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The Affordable Care Act was signed into law by president Obama in 2010, and new study shows it hasn’t met expectations of easing the process of obtaining medical coverage for the average, working class American citizens.
A study that evaluates health benefits provided by employers has recently shown that while in the course of these five years Obamacare hasn’t increased insurance costs, as some foresaw, the law hasn’t brought much benefits either. As the report conducted by the nonprofit Commonwealth Fund says, working people are still struggling with the insurance costs, the lessening of benefits and the low wages.
American employees with ages under 65 have, in 2013, contributed to the insurance premium 9.6% of the average income. Comparing the 8.4% they paid in 2010, and the 5.3% that households gave back in 2013, with the staggering 9.6% in 2013, really helps put things into perspective.
Average working Americans have, studies show, been paying more for their health insurance for less benefits. While the Affordable Care Act can provide a platform from which to build up in the future, present plans should focus more on reducing the cost of care.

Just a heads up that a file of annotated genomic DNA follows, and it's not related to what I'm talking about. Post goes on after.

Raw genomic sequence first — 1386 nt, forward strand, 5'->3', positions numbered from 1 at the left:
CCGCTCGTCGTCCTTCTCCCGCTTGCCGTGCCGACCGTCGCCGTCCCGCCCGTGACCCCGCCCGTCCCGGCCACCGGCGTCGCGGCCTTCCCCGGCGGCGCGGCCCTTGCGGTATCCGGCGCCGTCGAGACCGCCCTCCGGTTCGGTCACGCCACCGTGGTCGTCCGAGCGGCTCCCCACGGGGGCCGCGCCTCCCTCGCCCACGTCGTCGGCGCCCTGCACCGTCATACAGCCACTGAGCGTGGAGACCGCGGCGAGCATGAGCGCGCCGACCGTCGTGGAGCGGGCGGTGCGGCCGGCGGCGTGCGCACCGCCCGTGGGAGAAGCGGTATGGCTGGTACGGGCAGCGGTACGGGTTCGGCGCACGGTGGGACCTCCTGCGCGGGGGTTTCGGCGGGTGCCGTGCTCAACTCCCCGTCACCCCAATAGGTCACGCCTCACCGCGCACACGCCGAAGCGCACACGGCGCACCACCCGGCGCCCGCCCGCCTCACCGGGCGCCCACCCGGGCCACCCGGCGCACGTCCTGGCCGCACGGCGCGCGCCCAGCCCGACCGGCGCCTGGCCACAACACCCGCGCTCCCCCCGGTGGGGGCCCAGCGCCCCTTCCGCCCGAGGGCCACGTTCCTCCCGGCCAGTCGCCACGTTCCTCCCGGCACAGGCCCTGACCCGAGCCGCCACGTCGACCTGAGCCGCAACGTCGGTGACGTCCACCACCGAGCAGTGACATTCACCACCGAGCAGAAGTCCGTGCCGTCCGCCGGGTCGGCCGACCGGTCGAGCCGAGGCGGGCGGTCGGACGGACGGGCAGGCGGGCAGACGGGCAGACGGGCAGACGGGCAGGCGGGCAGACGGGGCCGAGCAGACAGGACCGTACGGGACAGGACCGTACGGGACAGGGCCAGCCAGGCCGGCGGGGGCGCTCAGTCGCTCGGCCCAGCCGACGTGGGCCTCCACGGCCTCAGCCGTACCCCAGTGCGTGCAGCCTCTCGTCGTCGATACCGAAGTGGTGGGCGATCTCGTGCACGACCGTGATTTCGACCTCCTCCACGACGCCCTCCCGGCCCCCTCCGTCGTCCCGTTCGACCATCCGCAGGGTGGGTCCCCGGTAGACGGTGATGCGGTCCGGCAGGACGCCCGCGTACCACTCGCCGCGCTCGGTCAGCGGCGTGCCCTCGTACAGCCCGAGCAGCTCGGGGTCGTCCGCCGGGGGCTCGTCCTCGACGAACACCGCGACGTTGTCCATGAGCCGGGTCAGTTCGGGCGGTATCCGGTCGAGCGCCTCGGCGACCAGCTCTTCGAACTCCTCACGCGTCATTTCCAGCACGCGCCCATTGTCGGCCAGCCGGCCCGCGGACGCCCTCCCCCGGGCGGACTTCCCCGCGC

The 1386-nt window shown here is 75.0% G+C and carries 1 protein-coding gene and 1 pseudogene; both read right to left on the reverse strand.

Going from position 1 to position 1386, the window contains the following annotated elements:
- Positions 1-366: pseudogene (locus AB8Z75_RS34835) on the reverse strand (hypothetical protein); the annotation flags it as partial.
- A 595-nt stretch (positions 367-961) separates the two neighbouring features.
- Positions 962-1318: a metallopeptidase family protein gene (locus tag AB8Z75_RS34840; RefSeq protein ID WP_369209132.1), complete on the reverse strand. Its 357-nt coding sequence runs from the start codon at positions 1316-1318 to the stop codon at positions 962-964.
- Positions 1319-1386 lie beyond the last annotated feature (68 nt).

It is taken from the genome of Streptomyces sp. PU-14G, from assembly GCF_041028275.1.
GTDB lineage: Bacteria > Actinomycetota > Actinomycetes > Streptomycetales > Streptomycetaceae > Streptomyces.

The 2010 reform was seeking to serve people without employer covered insurance, while trying to preserve the already existent employer-provided health care system. Experts hoped that that the law would trim the ever growing insurance costs, which in the 2000’s had severely surged premiums and cost-sharing.
Although, the Commonwealth report showed an increase in the cost of average insurances, it also says that the growing rate from the 2000’s has in fact diminished. The overall growth of the employer-provided insurance plan increased between 2003 and 2010 with an average of 6%. According to the same report, between 2010 and 2013 the annual average growth for health care went down to 4.9%.
Also, after 2010 the share that employs paid for premiums has also slowed its growth. Citing the numbers found in the report, we see a downfall from the 7.2% growth between 2003 and 2010 to only 5.9% after 2010. David Blumenthal, the president of Commonwealth Fund believes that the lowering of growth rates was possibly influenced by the passing of Obama’s law.
However, opinions differ as other experts in the field believe that the economic slowdown was far more influential to the smaller cost increase which reduced people’s claim to health services.
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